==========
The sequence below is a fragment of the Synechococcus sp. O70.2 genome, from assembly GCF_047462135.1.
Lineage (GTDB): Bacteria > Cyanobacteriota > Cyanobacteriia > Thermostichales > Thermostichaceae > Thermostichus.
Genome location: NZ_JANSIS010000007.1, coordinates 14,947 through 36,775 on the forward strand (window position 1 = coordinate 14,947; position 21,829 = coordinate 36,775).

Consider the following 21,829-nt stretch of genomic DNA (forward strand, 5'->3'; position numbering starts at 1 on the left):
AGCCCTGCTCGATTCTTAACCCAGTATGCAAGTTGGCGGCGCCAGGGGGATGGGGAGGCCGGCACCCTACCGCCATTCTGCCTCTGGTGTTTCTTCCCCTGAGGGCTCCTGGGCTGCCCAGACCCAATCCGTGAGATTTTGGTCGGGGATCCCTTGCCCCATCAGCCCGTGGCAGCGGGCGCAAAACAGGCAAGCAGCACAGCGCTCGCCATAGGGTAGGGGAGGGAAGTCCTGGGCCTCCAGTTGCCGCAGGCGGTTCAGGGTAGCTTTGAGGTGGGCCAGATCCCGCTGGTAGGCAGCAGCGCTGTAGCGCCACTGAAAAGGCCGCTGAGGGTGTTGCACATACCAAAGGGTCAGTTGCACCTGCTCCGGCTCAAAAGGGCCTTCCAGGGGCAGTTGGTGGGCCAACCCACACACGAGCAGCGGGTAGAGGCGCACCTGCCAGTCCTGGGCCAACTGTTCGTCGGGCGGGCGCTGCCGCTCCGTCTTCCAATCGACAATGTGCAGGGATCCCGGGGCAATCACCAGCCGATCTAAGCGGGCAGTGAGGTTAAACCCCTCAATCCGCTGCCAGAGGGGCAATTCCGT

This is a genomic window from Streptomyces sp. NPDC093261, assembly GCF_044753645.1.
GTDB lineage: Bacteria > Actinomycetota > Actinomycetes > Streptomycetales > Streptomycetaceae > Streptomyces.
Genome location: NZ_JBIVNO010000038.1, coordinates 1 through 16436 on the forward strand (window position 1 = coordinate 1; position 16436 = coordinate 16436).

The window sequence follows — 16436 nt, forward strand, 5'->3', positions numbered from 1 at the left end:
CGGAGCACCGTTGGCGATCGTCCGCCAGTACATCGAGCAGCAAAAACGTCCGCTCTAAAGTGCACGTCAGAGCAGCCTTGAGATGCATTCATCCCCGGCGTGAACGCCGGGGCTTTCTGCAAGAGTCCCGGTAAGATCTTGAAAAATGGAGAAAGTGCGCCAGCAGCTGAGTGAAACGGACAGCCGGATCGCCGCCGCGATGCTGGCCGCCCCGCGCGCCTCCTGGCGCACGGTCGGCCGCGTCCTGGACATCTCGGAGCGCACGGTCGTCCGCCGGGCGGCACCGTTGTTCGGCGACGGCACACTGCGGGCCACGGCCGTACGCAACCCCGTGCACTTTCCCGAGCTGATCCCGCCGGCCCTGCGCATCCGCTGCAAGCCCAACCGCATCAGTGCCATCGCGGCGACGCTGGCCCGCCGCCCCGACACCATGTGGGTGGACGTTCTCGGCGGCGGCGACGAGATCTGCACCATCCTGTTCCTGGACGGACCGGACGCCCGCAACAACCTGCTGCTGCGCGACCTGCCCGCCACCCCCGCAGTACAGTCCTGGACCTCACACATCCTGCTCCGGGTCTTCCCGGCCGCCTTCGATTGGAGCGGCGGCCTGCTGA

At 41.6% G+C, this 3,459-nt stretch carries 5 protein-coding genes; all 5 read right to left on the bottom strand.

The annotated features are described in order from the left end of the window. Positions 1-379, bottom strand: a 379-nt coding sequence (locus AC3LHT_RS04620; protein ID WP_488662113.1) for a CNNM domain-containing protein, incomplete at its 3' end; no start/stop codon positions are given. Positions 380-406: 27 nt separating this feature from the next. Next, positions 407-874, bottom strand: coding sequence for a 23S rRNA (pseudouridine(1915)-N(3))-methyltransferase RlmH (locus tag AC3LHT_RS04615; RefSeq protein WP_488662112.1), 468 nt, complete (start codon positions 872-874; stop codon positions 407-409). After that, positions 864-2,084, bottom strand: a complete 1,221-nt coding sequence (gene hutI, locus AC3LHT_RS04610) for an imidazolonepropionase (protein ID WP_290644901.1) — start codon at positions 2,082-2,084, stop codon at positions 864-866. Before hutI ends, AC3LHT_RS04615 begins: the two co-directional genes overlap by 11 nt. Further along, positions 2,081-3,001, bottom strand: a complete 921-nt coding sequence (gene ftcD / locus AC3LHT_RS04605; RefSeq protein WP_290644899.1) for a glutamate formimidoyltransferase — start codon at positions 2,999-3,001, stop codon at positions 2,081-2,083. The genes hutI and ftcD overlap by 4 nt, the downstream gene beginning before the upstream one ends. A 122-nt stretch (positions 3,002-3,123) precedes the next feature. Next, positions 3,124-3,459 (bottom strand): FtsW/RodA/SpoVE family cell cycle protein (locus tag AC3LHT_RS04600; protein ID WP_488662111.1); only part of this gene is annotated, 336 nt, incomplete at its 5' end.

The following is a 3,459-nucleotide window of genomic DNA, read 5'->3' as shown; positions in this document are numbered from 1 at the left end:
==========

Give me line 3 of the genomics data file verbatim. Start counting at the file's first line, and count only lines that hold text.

Genome location: NZ_JANSIS010000007.1, coordinates 14,947 through 36,775 on the forward strand (window position 1 = coordinate 14,947; position 21,829 = coordinate 36,775).